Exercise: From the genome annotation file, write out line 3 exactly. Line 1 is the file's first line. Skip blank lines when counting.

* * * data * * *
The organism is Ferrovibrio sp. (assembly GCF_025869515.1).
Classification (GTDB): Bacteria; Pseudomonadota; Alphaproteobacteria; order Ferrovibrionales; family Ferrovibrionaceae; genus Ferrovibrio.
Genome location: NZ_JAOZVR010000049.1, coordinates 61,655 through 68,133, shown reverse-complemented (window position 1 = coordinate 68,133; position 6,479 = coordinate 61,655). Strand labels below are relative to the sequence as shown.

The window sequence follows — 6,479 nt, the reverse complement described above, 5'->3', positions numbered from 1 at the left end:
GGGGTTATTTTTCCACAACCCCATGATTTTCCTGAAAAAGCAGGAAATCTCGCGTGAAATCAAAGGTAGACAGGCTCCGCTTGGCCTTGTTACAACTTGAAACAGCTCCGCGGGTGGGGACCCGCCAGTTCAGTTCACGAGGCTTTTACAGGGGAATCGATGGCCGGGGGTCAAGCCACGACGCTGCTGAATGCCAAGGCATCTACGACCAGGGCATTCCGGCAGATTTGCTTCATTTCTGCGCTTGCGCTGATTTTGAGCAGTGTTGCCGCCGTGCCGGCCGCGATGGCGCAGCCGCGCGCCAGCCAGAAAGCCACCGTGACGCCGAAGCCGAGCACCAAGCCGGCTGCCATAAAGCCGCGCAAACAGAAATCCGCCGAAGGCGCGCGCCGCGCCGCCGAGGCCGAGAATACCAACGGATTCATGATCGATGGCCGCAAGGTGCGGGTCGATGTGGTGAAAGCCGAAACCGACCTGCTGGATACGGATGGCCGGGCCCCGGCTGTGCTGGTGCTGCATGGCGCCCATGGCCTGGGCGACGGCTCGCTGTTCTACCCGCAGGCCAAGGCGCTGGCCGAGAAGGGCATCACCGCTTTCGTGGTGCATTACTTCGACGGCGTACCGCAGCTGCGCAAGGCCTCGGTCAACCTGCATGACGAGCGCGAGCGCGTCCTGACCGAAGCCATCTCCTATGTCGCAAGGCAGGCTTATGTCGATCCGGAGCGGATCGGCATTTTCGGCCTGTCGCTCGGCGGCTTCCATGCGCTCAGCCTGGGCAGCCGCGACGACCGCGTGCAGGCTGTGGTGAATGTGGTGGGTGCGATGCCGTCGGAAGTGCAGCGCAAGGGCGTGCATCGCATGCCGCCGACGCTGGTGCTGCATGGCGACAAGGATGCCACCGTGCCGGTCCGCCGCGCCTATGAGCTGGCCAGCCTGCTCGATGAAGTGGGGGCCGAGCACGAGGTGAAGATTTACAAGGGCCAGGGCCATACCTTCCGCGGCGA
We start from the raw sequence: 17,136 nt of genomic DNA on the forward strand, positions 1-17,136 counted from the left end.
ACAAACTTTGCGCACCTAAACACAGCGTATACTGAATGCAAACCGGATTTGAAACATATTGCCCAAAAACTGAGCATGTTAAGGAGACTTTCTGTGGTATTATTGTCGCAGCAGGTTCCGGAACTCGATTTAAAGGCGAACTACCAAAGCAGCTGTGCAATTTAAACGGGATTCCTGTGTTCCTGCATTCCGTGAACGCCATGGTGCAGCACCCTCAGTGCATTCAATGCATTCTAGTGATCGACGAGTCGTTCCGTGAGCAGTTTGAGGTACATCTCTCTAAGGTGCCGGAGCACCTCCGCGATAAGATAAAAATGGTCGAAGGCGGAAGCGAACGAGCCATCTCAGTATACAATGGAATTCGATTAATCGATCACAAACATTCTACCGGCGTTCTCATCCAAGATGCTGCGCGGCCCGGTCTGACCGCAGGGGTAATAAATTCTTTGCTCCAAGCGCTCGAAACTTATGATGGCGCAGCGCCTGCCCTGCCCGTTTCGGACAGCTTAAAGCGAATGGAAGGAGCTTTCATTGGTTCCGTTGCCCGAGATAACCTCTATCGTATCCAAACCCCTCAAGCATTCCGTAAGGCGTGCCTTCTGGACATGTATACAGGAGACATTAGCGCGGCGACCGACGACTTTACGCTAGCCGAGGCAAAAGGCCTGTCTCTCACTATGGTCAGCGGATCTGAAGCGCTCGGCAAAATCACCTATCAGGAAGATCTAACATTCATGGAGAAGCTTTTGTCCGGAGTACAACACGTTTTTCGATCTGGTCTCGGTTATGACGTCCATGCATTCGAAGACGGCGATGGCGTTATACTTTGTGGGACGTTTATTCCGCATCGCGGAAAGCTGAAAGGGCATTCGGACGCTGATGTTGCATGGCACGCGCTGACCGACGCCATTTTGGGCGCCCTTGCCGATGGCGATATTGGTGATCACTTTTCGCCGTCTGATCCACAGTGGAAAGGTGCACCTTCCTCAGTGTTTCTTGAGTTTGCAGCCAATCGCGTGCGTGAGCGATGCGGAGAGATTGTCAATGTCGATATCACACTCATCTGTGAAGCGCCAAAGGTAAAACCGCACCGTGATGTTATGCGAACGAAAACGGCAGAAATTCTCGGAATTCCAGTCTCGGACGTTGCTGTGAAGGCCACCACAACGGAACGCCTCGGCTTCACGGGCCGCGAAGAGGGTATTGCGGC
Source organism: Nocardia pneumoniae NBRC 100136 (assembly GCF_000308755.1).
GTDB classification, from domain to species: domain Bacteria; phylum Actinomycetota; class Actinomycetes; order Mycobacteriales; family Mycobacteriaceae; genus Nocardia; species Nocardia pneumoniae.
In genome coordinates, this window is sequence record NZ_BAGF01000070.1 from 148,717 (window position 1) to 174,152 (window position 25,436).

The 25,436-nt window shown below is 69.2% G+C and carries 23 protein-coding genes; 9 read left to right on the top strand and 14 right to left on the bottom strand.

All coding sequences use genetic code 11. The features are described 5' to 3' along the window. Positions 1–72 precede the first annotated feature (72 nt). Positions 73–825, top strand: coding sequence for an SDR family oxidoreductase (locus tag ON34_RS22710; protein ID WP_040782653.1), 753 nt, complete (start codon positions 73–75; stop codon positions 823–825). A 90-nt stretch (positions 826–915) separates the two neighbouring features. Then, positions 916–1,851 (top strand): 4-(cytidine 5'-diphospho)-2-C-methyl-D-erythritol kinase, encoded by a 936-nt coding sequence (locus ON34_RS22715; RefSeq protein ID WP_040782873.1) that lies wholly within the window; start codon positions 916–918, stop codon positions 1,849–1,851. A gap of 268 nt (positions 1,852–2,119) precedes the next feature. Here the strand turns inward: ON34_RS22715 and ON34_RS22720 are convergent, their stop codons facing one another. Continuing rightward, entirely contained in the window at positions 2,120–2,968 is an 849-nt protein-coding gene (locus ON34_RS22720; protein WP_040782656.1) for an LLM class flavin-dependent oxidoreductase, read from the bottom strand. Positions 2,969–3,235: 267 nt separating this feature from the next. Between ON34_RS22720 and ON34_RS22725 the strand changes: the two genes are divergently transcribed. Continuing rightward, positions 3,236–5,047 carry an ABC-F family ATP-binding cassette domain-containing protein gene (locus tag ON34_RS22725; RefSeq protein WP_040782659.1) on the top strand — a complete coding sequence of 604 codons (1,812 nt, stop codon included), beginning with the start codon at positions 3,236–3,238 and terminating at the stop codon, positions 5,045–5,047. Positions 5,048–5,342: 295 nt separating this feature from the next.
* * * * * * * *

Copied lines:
Genome location: NZ_JAOZVR010000049.1, coordinates 61,655 through 68,133, shown reverse-complemented (window position 1 = coordinate 68,133; position 6,479 = coordinate 61,655). Strand labels below are relative to the sequence as shown.